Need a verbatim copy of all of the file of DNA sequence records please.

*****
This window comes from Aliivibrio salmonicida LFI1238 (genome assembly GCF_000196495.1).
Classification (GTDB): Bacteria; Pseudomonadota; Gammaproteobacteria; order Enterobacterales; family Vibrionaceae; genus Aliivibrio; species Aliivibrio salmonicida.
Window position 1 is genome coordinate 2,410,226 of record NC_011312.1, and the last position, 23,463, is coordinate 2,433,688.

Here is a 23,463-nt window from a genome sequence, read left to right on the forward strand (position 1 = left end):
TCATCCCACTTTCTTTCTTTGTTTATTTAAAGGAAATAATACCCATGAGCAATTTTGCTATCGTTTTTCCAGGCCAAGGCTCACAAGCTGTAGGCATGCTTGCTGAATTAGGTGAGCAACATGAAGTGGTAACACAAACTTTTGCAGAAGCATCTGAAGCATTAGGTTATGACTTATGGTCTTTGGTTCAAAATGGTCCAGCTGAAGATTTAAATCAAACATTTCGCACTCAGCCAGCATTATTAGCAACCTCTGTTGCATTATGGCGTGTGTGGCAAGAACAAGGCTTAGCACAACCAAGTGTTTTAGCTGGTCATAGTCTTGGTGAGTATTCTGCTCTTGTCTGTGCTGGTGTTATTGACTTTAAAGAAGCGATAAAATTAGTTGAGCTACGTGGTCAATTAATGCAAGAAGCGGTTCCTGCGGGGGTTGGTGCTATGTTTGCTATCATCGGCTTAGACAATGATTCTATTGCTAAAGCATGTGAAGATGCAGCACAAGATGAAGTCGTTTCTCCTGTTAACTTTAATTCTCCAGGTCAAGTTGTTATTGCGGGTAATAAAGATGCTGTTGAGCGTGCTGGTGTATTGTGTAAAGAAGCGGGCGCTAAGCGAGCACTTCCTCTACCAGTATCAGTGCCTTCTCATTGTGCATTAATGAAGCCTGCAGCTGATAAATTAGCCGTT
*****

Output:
This window comes from Aliivibrio salmonicida LFI1238 (genome assembly GCF_000196495.1).
Classification (GTDB): Bacteria; Pseudomonadota; Gammaproteobacteria; order Enterobacterales; family Vibrionaceae; genus Aliivibrio; species Aliivibrio salmonicida.
Window position 1 is genome coordinate 2,410,226 of record NC_011312.1, and the last position, 23,463, is coordinate 2,433,688.

Here is a 23,463-nt window from a genome sequence, read left to right on the forward strand (position 1 = left end):
TCATCCCACTTTCTTTCTTTGTTTATTTAAAGGAAATAATACCCATGAGCAATTTTGCTATCGTTTTTCCAGGCCAAGGCTCACAAGCTGTAGGCATGCTTGCTGAATTAGGTGAGCAACATGAAGTGGTAACACAAACTTTTGCAGAAGCATCTGAAGCATTAGGTTATGACTTATGGTCTTTGGTTCAAAATGGTCCAGCTGAAGATTTAAATCAAACATTTCGCACTCAGCCAGCATTATTAGCAACCTCTGTTGCATTATGGCGTGTGTGGCAAGAACAAGGCTTAGCACAACCAAGTGTTTTAGCTGGTCATAGTCTTGGTGAGTATTCTGCTCTTGTCTGTGCTGGTGTTATTGACTTTAAAGAAGCGATAAAATTAGTTGAGCTACGTGGTCAATTAATGCAAGAAGCGGTTCCTGCGGGGGTTGGTGCTATGTTTGCTATCATCGGCTTAGACAATGATTCTATTGCTAAAGCATGTGAAGATGCAGCACAAGATGAAGTCGTTTCTCCTGTTAACTTTAATTCTCCAGGTCAAGTTGTTATTGCGGGTAATAAAGATGCTGTTGAGCGTGCTGGTGTATTGTGTAAAGAAGCGGGCGCTAAGCGAGCACTTCCTCTACCAGTATCAGTGCCTTCTCATTGTGCATTAATGAAGCCTGCAGCTGATAAATTAGCCGTT